If one of them turns out to be his wife, you think ole’ Arthur gets forgiven?

Nah.

Good News Friday: A rape victim and the football coach she partially blames for it have a wonderful reconciliation. Stephen Colbert tells a beautiful story of how he met his wife. And Vin Scully tells a great story on first seeing Sandy Koufax

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Trying to stay to the theme of Good News Friday is tough when we had two consecutive days of police officers shooting and killing unarmed African-American men, and then the unfathomable killings of five police officers in Dallas Thursday night. America is coming apart at the seams, it feesl like…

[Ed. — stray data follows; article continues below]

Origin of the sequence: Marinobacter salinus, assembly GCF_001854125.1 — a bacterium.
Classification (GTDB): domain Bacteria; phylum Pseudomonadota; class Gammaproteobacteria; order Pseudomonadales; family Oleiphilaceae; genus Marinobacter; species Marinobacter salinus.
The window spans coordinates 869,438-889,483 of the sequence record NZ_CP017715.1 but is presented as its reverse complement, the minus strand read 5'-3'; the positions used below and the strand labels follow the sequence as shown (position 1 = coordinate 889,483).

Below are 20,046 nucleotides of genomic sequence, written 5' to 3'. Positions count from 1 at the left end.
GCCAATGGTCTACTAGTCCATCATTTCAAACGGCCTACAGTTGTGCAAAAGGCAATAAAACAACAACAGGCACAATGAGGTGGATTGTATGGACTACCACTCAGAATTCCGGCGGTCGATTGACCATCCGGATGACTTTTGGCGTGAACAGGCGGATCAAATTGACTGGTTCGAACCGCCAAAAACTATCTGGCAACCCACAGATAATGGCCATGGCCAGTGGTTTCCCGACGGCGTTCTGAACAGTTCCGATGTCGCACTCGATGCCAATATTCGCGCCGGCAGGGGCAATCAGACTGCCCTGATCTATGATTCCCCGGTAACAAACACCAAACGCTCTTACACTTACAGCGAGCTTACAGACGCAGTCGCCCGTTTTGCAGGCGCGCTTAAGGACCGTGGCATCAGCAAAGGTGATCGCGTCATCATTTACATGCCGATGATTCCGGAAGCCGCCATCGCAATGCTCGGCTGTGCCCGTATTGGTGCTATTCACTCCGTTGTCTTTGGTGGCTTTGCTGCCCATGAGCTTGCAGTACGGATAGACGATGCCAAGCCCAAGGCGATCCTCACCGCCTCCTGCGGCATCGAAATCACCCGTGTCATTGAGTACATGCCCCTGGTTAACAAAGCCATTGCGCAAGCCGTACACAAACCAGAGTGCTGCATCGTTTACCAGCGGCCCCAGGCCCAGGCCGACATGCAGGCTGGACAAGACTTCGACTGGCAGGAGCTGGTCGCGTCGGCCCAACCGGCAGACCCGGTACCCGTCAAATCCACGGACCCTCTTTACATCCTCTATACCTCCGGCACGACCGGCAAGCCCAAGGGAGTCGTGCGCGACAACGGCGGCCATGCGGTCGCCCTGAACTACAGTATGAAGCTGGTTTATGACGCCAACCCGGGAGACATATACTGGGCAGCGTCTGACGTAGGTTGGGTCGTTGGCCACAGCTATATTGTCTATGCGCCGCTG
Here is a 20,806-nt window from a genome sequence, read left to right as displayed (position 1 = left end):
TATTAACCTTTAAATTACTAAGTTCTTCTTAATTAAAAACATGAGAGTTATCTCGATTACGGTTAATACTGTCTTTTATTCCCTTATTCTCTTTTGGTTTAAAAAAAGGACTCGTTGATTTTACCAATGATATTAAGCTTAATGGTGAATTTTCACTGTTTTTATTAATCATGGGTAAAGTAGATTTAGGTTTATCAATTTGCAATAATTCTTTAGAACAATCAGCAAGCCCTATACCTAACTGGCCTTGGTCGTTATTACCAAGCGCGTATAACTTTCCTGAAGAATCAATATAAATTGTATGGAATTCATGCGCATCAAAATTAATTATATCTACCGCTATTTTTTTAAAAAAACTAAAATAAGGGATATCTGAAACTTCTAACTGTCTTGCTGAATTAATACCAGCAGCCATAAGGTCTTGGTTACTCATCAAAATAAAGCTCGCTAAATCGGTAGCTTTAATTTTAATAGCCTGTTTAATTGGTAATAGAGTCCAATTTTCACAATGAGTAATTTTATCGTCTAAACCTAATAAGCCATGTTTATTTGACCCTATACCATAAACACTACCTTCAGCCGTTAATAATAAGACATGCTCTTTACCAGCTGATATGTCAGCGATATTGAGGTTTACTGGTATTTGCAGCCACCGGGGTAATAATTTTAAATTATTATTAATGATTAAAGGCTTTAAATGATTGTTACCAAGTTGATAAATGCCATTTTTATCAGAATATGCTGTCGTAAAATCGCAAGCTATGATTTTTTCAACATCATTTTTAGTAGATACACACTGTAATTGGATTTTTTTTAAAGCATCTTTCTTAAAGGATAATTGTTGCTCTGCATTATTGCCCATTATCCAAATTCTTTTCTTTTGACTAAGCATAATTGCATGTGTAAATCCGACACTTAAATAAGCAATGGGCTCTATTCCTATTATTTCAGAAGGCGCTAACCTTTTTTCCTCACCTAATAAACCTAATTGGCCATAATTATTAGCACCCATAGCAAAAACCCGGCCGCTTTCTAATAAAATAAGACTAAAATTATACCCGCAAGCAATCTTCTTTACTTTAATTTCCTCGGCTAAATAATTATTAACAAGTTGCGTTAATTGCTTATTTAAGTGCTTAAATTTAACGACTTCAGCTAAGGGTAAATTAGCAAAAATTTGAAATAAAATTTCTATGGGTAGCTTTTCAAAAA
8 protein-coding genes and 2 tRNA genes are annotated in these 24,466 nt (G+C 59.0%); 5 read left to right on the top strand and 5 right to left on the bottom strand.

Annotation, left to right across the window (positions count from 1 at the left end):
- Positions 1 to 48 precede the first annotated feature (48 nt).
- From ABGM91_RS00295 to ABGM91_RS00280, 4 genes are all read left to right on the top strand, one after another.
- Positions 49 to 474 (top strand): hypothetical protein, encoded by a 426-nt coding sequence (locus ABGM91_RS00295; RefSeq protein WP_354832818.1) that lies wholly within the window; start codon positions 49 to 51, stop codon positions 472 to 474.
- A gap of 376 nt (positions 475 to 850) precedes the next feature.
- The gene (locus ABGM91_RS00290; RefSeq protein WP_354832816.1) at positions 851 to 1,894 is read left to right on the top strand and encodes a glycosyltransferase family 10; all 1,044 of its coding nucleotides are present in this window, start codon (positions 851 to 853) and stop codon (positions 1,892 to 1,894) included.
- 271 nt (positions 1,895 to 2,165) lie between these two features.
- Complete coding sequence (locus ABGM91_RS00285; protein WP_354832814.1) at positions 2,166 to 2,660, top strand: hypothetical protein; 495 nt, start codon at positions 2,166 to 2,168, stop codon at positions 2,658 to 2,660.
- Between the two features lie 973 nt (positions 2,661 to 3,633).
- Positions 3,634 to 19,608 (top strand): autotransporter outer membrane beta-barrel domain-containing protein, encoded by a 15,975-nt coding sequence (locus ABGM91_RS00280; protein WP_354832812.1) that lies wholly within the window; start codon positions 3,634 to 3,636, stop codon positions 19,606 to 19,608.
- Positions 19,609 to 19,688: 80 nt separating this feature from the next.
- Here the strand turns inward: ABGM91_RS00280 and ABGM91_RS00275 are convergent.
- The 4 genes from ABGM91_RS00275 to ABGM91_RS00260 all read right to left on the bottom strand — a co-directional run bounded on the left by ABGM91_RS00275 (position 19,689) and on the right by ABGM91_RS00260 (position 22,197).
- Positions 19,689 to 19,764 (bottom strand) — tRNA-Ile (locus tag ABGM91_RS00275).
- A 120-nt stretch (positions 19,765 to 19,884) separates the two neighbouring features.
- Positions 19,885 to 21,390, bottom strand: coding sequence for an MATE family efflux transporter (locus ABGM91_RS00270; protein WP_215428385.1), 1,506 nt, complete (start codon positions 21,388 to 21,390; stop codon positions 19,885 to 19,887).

We start Good News Friday today with an unlikely “good news” angle, but bear with me, it’s good news at the end.

Eighteen years ago, a 24-year-old Oregon woman named Brenda Tracy was gang-raped by four members of the Oregon State football team. As frustratingly happens far too often in these cases, the charges were eventually dropped, and Tracy was left with awful memories and horrors.

One of the horrible memories she’s carried around for years was a quote from then-OSU football coach Mike Riley, who when the charges were dropped told the press that the players “were really good men who just made a bad choice.”

A bad choice. What despicable, disgusting words. Tracy says now that she hated Riley for those words “more than I hated my rapists … I hated him with every cell in my body.”